Susan Jadlowski, CEO of Memorial Hermann Greater Heights, had some advice for working ladies that could have come straight out of a Disney animated epic.
“Let it go.”
Long before the phrase was popularized by Elsa in Frozen, Jadlowski had these seven letters boldly displayed in her office to help her through decisions large and small. “I look at that at least five or six times a day,” she said.
Cards featuring this phrase were given to all the ladies who attended the second annual Women at Work luncheon on May 4, held at the hospital and hosted by McElvy Media – the parent group of The Leader newspaper.
Jadlowski served as guest speaker for the event, which cast a spotlight on women who balance career and family every day. Supporters of the event offered dinners, spa coupons and other door prizes as a way to show appreciation to nearly 100 Heights and Oak Forest area women who attended.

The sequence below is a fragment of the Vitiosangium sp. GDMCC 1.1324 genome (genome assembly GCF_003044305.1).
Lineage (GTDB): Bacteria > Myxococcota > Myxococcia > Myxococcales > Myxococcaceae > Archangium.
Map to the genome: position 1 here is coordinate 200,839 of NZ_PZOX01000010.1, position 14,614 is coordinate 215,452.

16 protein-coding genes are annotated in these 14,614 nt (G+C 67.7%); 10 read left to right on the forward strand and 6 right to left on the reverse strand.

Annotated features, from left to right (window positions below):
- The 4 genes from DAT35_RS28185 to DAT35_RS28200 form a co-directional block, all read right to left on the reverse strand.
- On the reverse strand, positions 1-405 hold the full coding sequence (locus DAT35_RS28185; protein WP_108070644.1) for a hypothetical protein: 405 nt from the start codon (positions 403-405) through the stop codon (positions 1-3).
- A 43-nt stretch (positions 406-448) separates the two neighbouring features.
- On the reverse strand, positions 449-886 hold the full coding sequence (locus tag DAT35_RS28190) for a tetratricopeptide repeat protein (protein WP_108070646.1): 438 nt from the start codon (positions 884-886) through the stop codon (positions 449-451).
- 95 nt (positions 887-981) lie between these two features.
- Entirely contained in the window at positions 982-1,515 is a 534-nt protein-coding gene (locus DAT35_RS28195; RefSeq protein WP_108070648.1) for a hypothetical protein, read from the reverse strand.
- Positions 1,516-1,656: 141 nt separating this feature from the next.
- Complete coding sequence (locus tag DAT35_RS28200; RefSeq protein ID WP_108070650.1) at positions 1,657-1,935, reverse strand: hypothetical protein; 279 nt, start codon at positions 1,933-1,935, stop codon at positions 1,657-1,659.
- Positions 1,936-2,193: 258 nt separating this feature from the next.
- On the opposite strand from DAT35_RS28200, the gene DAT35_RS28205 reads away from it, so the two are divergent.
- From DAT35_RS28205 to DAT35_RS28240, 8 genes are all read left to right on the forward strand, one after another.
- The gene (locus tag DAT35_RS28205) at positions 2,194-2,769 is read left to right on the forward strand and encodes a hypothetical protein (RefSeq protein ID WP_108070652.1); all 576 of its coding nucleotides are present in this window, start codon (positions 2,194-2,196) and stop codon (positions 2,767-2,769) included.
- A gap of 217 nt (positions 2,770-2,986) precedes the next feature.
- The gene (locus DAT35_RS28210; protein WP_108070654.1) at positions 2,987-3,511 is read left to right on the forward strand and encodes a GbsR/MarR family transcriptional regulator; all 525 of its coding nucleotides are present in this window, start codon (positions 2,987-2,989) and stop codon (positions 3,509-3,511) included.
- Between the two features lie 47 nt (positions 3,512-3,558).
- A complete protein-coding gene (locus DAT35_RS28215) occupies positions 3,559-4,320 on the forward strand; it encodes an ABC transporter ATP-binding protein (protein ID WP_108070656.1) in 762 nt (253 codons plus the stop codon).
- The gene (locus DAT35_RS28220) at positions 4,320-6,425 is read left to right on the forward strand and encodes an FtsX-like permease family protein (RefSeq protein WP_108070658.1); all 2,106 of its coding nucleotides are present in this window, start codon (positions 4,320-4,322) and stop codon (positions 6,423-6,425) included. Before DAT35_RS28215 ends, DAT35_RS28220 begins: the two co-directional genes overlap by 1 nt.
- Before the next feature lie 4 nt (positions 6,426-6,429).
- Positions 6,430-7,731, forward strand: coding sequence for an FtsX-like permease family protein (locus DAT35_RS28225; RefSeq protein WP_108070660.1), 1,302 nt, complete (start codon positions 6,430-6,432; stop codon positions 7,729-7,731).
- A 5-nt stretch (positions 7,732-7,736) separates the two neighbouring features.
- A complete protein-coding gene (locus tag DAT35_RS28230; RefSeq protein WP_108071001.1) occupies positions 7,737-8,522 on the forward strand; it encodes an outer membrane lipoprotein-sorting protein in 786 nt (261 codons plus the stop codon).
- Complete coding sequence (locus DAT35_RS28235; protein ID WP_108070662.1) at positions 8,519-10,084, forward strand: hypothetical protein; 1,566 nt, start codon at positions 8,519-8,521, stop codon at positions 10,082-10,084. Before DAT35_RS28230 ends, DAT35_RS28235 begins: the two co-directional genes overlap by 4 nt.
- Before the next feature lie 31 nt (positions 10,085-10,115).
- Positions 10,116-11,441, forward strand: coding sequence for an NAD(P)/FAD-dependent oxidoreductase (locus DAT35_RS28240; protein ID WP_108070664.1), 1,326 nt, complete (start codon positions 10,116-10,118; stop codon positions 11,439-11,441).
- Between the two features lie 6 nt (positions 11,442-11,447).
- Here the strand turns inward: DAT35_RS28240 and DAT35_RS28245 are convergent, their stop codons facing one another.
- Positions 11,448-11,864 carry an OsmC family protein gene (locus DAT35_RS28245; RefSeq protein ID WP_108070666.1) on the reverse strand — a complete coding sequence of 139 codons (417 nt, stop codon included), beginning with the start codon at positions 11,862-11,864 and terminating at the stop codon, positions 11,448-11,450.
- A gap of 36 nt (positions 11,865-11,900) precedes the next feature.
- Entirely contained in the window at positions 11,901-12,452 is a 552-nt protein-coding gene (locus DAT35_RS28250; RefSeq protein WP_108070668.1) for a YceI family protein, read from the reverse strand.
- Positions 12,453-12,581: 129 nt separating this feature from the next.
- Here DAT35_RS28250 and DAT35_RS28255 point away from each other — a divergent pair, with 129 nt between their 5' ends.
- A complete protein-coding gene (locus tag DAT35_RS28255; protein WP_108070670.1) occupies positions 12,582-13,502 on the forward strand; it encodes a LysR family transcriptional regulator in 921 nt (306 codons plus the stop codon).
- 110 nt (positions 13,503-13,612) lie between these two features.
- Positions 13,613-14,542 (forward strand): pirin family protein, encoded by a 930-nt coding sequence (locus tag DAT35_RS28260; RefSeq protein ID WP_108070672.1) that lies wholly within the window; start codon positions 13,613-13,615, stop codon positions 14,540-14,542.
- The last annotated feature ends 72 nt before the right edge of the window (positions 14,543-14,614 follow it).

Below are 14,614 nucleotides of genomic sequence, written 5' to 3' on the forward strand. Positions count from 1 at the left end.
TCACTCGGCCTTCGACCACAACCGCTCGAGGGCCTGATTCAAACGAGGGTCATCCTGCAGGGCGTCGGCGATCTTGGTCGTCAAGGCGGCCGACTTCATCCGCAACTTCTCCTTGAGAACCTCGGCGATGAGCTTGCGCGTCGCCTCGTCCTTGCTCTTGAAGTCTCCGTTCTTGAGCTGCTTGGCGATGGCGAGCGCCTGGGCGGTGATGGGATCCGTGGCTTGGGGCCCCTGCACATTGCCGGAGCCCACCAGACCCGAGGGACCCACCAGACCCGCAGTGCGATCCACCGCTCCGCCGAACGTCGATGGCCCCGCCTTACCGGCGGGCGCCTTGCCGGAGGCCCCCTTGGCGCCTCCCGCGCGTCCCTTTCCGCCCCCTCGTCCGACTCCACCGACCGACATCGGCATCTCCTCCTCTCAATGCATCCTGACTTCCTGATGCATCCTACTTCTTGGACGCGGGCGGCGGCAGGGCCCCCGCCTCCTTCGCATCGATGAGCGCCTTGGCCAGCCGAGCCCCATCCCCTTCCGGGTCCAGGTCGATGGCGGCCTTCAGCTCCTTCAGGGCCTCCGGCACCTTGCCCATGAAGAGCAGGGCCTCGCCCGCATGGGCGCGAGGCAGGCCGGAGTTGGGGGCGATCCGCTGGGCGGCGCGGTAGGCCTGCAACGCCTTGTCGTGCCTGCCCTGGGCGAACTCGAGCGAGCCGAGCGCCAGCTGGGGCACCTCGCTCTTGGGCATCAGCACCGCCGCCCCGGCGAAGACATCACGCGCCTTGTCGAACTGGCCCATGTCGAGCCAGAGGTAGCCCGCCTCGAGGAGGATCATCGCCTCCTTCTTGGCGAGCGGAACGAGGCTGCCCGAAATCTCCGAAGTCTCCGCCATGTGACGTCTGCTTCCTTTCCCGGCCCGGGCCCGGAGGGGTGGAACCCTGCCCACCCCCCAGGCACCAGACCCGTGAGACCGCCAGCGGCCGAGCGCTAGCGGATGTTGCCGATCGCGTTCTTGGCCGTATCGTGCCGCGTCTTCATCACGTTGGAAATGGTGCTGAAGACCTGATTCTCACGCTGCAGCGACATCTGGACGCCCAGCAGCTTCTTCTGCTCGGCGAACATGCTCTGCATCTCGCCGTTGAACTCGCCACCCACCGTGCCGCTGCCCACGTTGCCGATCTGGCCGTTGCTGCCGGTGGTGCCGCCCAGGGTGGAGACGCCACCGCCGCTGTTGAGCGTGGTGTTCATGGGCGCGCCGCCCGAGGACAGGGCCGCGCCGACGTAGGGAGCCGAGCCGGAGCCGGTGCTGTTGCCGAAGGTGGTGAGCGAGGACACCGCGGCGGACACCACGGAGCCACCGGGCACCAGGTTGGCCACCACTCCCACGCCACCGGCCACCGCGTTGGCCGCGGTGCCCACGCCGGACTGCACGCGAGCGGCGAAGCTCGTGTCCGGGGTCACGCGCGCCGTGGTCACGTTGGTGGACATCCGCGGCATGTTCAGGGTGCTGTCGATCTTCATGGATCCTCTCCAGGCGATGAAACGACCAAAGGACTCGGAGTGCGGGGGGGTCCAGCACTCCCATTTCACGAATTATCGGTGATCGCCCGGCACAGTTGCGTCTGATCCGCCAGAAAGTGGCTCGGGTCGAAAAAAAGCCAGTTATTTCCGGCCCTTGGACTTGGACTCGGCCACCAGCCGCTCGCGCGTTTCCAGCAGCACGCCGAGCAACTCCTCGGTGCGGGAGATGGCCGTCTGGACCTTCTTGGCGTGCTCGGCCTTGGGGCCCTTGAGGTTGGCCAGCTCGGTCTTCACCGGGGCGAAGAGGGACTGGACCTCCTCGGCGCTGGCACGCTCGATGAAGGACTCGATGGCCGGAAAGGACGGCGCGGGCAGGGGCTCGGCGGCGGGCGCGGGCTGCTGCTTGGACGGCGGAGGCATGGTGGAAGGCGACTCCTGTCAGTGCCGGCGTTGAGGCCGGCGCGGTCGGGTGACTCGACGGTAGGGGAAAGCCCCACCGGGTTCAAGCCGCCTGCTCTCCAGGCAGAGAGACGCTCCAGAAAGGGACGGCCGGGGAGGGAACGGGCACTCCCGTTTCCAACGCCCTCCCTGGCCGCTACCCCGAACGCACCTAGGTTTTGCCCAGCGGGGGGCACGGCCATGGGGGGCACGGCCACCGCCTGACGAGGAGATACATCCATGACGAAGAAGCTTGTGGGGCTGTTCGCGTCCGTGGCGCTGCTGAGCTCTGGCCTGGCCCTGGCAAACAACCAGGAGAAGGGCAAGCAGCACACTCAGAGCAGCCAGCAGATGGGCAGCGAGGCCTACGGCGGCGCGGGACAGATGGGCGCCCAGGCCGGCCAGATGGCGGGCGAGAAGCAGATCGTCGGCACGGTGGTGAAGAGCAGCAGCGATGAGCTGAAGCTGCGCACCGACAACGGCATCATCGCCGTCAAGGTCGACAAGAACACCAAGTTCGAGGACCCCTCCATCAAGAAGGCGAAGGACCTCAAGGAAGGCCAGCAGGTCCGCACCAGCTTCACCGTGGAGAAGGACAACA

Jadlowski was one of them. She took the group on a quick tour of her rise through the medical profession, which started with her pursuit of a nursing career. She nearly entered a convent to become a nun until she met her future husband: “He changed my mind.”
It wasn’t long until Jadlowski found herself balancing a continuous flow of school, career and motherhood. Persistence led her into management and she is now CEO of a 260-bed hospital with 1,300 employees and 10 times that number of admissions per year.
“What I tell my granddaughter is, if you want to do something bad enough, there is always a way,” she said. “You have to find your support, surround yourself with that. It’s being focused, working through the issues and not giving up.”
She also shared a story she calls her “My Why,” as in why she comes to work every day in the health care profession. After many years away from nursing, the role was thrust upon her during Hurricane Harvey. One patient, a visiting member of the media who was electrocuted while covering the storm, became her “My Why.”
She took a personal interest in his case. He recovered and proposed to his girlfriend right there in the hospital.
Regardless of profession, job description and family construct, Jadlowski urged all the ladies out there who work to find their “My Why.”